Troubleshooting WordPress using the debug mode

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Are you getting strange WordPress results? Pages that don’t work like you intended? And your browser is not showing you any related errors? It looks like it’s time to do some troubleshooting, using the built in debug mode of WordPress!

What options do I have?

WordPress comes with a few number of built in options that allow you debug any issues you might have with your website. These are:

  • WP_DEBUG
    This is the general toggle for the WordPress debug mode and can be found in your \wp-config.php file.
  • WP_DEBUG_LOG
    This variable allows to you to log all errors to a file named debug.log located in your \wp-content\ folder.
  • WP_DEBUG_DISPLAY
    With this variable you can toggle whether the errors should be shown on screen.

When do I use each option?

The type of debugging you want to do should depend on your situation. Is your production website causing troubles? Or is it the development version your messing with? Based on the situation you can choose to show all errors generated on screen. Or you can choose to show no errors at all, but silently log them to a file. That last one is what you probably want to use in production. After all, you don’t want to annoy your users with nasty errors. If the site is in production, and you’re the only one actually using it, you can just enable the debug mode to show you everything that’s wrong. If the errors you’re encountering are AJAX related, you’ll want to enable logging as well. That way you don’t miss out on anything.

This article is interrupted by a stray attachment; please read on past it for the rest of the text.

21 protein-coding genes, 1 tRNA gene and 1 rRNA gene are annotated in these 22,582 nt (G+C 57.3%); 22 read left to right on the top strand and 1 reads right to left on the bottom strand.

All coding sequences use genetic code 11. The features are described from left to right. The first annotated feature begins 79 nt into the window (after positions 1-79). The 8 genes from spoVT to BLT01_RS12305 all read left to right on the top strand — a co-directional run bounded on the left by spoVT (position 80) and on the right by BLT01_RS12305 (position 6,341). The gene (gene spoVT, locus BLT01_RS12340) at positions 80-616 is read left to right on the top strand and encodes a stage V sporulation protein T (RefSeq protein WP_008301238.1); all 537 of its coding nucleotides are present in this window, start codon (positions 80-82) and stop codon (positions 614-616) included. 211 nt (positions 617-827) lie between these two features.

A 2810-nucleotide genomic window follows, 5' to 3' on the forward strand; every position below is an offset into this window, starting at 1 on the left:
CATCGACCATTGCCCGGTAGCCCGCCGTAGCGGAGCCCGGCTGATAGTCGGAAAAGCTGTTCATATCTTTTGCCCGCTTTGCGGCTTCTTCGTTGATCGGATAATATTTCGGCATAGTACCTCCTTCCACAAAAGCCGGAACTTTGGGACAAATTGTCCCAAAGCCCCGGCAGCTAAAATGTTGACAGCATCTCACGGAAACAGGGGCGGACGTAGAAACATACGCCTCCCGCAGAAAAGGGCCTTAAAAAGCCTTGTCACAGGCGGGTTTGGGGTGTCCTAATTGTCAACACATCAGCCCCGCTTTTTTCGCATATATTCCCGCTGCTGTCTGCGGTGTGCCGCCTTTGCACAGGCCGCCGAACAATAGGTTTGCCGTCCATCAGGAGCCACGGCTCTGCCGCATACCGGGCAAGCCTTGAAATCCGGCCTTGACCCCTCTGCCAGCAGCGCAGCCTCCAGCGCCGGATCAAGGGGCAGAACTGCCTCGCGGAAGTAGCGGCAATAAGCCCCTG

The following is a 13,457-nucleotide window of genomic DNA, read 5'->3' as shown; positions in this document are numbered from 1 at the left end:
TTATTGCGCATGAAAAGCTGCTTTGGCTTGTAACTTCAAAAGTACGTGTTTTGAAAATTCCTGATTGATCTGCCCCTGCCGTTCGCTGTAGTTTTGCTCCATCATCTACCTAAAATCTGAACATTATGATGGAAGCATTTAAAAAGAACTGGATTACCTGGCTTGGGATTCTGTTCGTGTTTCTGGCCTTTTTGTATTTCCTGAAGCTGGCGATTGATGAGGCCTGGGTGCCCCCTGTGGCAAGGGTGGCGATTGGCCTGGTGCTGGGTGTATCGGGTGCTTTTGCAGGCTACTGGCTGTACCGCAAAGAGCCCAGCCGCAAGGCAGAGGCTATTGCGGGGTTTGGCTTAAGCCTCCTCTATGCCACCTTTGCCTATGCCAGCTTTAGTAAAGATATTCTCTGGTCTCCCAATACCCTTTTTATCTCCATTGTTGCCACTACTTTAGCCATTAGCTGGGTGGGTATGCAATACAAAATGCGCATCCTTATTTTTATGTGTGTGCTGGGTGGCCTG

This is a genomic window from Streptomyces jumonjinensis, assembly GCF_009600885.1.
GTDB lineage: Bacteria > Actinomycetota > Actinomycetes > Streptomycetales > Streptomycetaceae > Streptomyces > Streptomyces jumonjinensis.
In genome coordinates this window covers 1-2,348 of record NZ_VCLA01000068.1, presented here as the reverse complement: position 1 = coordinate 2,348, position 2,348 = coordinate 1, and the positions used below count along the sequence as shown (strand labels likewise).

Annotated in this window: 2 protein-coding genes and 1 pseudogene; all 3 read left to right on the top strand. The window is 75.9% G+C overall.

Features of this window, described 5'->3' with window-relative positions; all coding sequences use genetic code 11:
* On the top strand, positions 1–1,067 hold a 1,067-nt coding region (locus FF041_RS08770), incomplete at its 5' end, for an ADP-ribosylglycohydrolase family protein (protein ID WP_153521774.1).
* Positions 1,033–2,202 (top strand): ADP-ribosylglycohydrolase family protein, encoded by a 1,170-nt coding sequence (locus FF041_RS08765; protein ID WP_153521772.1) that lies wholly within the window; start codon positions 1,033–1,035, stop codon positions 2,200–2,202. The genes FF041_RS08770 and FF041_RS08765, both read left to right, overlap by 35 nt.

So.. how do I use these options?

First open up your wp-config.php and locate the line that says define('WP_DEBUG', false);. If we want to enable the debug mode, all we have to do is change this to: define('WP_DEBUG', true);. This will force WordPress to start showing all notices and errors that were previously hidden. Do you also feel the need to log all errors? Add this to the next line of wp-config.php: define('WP_DEBUG_LOG', true);. Not only will you get to see all errors, they will also be written to file: \wp-content\debug.log. The last option is useful if you want to suppress the errors on your website, but log them anyways. You can add the following rule to your wp-config.php file: define('WP_DEBUG_DISPLAY', false);. This last variable defaults to true. So disabling has to be done by defining it, in contrast with the other two variables.

That’s all there is to know about debugging WordPress, using the built-in functions. Happy bughunting!

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